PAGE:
Surfing the Nations

STN+aided+Jafar+Alam+who+is+now+helping+the+sport+of+surfing+grow+in+Bangladesh

photo courtesy of Surfing the Nations

STN aided Jafar Alam who is now helping the sport of surfing grow in Bangladesh

By Beau Akers

Through surfing, a love for others and acts of service, the humanitarian organization Surfing the Nations is creating a wave of difference in its community and around the world.

Local surfer and Moorpark College student, 21-year-old Tyler Bitner, has been a part of STN and shares its goals.

“To give back, to change the world’s perception of surfers and what their culture consists of by giving back to surf communities around the world and in Oahu where their home base is with food, clothes and friendship,” said Bitner.

The goal of STN is for surfers to give back to their community in Hawaii and to the world around them. According to Bitner, they feed about 3,000 families equaling around 10,000 people a week on the island of Oahu. STN’s main locations are in Hawaii, Sri Lanka and Bangladesh. From these locations members give back to the communities and countries around them.

The organization began with Tom and Cindy Bauer and their desire “to do more with the sport of surfing,” as explained on STN’s website. They obtained three acres of land and founded Surfing The Nations in 1997 near Honolulu. The Bauers’ goals were to use surfing to give back and help change the youth in their community.

STN has established two programs in 1998 that set it apart. The first is the Feeding the Hungry program, which feeds about 3,500 homeless a week. The second is its international trips to Bali, Bangladesh, Sri Lanka, Egypt and Israel. The funding for these programs comes from private donors, and occasionally a grant from the state.

Leading the international trips is STN’s Trip Director 26-year-old Chris Rehrer.

“A lot of kids out there, myself included, want to do things. So we give them a platform to do it. To get people out there and provide an experience serving, and getting great waves, it’s a multicultural experience,” said Rehrer.

Rehrer explained that the trips are typically a month long. The trips help expose westerners to new cultures, teaching them how to surf and serve the communities they visit.

“We want people to know what love is, and what value is, through surfing,” said Rehrer.

Serving the less fortunate with STN was one of Bitner’s favorite experiences.

“Giving clothes to a fishing village in Indonesia and seeing how people reacted, how stoked they were, and talking to people we hung out with and gave food to was an experience I will never forget,” said Bitner.

“We have a lot of goals. We want to meet people where they’re at, and bless them where they’re at,” added Rehrer.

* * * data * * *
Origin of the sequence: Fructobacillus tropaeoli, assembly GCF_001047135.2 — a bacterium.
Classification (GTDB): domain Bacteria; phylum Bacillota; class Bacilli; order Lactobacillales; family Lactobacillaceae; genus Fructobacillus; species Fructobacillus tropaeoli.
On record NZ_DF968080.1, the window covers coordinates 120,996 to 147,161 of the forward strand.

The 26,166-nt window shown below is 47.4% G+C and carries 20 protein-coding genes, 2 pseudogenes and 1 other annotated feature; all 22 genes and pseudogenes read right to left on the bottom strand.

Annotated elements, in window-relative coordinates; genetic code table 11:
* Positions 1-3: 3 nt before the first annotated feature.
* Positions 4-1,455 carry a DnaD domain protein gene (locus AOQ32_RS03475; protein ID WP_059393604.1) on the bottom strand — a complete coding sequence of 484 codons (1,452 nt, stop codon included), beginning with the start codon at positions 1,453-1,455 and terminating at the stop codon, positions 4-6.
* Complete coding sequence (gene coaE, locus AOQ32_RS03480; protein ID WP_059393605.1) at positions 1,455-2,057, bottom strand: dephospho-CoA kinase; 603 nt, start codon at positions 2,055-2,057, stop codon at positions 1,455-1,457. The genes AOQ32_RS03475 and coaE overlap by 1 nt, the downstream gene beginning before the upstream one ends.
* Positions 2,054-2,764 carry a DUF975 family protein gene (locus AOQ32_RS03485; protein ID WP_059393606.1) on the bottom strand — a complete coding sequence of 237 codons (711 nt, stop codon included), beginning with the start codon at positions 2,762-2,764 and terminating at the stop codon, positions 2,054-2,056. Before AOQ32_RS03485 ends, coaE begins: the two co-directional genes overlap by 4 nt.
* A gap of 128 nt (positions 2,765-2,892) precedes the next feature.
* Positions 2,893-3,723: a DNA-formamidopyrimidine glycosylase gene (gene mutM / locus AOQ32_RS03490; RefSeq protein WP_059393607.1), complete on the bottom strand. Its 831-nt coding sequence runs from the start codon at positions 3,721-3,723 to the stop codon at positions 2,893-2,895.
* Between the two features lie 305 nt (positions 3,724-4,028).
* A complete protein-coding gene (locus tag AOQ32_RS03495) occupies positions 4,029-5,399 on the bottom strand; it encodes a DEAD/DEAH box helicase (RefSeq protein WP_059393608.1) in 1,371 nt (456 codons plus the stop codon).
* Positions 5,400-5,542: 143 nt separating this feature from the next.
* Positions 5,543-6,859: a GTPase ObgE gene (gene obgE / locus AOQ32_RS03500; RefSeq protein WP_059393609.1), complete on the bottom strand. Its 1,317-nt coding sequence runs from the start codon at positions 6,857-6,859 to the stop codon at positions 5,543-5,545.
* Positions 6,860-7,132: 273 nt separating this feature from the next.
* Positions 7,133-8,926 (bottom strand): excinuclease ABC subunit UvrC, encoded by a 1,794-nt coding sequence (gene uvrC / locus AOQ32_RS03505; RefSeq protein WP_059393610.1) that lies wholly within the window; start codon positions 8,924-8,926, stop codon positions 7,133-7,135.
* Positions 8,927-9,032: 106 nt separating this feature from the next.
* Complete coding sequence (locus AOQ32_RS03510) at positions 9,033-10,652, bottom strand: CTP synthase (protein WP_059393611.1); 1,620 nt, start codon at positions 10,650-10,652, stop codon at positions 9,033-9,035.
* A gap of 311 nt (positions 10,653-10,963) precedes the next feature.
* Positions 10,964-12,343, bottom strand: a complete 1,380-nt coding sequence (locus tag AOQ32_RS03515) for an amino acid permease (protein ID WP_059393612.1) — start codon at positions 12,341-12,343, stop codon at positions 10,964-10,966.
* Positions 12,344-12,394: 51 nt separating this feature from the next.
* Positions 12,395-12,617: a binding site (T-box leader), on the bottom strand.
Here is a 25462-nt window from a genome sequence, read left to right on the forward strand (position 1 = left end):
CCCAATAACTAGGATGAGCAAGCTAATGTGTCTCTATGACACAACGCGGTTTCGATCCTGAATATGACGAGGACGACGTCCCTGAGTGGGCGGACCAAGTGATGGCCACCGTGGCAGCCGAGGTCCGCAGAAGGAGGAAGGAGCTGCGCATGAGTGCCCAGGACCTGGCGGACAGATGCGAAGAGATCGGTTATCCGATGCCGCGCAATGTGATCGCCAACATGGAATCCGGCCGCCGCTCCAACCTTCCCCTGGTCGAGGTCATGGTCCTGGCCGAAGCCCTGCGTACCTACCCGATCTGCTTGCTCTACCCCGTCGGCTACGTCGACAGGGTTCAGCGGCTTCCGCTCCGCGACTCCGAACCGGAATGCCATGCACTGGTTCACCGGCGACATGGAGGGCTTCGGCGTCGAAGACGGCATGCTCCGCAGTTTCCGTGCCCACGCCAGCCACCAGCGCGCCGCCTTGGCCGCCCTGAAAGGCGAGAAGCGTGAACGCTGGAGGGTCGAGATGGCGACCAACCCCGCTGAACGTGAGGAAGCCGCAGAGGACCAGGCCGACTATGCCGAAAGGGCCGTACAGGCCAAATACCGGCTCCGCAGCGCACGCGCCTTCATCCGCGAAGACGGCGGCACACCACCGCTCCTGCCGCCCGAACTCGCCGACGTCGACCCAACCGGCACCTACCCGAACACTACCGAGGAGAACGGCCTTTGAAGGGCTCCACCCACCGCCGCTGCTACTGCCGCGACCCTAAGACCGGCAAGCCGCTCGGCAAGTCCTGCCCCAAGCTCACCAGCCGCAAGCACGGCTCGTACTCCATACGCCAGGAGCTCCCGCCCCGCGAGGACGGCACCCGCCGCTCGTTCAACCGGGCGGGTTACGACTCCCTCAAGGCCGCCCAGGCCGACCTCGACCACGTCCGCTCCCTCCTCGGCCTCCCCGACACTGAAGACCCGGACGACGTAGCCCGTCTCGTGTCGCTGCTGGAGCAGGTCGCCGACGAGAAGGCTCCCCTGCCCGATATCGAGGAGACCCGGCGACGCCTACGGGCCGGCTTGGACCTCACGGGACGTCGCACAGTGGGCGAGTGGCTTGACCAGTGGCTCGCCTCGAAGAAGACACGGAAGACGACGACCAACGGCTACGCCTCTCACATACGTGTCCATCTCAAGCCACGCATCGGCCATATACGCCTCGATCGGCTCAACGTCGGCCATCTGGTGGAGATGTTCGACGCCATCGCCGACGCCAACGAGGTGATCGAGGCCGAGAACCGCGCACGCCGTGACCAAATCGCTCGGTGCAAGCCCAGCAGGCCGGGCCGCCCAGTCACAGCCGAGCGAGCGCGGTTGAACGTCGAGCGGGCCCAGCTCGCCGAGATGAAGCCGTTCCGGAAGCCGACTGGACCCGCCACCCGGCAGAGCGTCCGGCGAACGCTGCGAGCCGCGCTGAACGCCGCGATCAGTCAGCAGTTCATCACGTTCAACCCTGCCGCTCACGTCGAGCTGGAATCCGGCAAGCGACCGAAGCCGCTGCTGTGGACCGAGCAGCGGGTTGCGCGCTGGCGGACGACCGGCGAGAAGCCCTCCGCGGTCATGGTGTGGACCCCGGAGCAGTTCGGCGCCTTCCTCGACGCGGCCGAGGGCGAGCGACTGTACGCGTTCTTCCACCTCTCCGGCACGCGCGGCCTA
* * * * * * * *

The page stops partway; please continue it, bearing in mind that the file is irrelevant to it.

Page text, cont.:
There is currently a man from Bangladesh whom STN has radically helped.

“A guy right now, here [in] [Hawaii] from Bangladesh, Jafar Alam,” said Rehrer. “When we met this guy there was no surfing in Bangladesh.”

The 28-year-old surfer from Bangladesh recalled his start in surfing and how STN has assisted him and his community.

“In ‘95 an Australian guy gave me his surfboard. I saw him, then his surfboard. I tried to get his board. He told me $200, I didn’t know $200. I had 2,000 taka which equaled $20. He needed money, so he sold it to me,” said Alam.

In 2001 the founder of STN, Tom Bauer, discovered Alam while taking pictures at Bangladesh’s longest beach.

“He saw me, and he saw that my surfboard had no leash and no wax. It’s hard with no wax,” said Alam. “I was surfing by myself for seven years. Then he sponsored me in 2003, he fed me, everything, a place to stay. Yeah, he changed my life.”

“We don’t have surf shops, wax, or leashes. STN brings that stuff when they go to (Bangladesh) every year,” said Alam.

“We’ve equipped him to entirely change the place where he lives. He’s trying super hard to impact the kids and people around him in his community,” said Rehrer.

“Surfing was new to Bangladesh. Right now my surf club is about 70 over; a lot,” said Alam.

“He’s using the principles that we are teaching him to help his community. It’s not because of us, but because our consistency,” said Rehrer.

With a light and excited tone, Rehrer talked about the time when he asked Alam how recognized from a scale of 1 to 10 Alam is in Bangladesh.

“Ah… maybe an eight,” said Alam.

“This is a guy whose life has been radically changed by STN,” said Rehrer.

Local surfer and Moorpark College student 20-year-old Chris Homokay wants summed up the goal of STN by stating their motto.

“It’s about surfers giving back,” said Homokay.